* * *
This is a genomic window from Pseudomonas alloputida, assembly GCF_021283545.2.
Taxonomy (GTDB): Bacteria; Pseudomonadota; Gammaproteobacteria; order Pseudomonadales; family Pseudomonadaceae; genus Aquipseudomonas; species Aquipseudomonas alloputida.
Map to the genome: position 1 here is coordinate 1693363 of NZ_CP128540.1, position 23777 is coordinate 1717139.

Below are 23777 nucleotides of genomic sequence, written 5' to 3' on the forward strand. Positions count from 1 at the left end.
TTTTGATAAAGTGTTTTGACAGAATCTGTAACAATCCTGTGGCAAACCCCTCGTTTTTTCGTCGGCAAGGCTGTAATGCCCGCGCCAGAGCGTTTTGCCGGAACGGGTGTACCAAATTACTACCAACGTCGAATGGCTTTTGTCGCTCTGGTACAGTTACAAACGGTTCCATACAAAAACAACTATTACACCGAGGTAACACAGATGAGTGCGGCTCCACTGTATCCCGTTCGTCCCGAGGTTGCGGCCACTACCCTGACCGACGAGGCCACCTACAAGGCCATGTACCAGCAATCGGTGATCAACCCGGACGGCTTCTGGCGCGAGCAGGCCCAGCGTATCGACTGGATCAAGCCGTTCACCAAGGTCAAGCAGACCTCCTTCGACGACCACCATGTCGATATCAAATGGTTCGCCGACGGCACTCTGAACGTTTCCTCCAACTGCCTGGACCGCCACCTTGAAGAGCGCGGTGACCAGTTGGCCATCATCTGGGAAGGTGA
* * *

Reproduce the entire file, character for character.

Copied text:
This is a genomic window from Pseudomonas alloputida, assembly GCF_021283545.2.
Taxonomy (GTDB): Bacteria; Pseudomonadota; Gammaproteobacteria; order Pseudomonadales; family Pseudomonadaceae; genus Aquipseudomonas; species Aquipseudomonas alloputida.
Map to the genome: position 1 here is coordinate 1693363 of NZ_CP128540.1, position 23777 is coordinate 1717139.

Below are 23777 nucleotides of genomic sequence, written 5' to 3' on the forward strand. Positions count from 1 at the left end.
TTTTGATAAAGTGTTTTGACAGAATCTGTAACAATCCTGTGGCAAACCCCTCGTTTTTTCGTCGGCAAGGCTGTAATGCCCGCGCCAGAGCGTTTTGCCGGAACGGGTGTACCAAATTACTACCAACGTCGAATGGCTTTTGTCGCTCTGGTACAGTTACAAACGGTTCCATACAAAAACAACTATTACACCGAGGTAACACAGATGAGTGCGGCTCCACTGTATCCCGTTCGTCCCGAGGTTGCGGCCACTACCCTGACCGACGAGGCCACCTACAAGGCCATGTACCAGCAATCGGTGATCAACCCGGACGGCTTCTGGCGCGAGCAGGCCCAGCGTATCGACTGGATCAAGCCGTTCACCAAGGTCAAGCAGACCTCCTTCGACGACCACCATGTCGATATCAAATGGTTCGCCGACGGCACTCTGAACGTTTCCTCCAACTGCCTGGACCGCCACCTTGAAGAGCGCGGTGACCAGTTGGCCATCATCTGGGAAGGTGA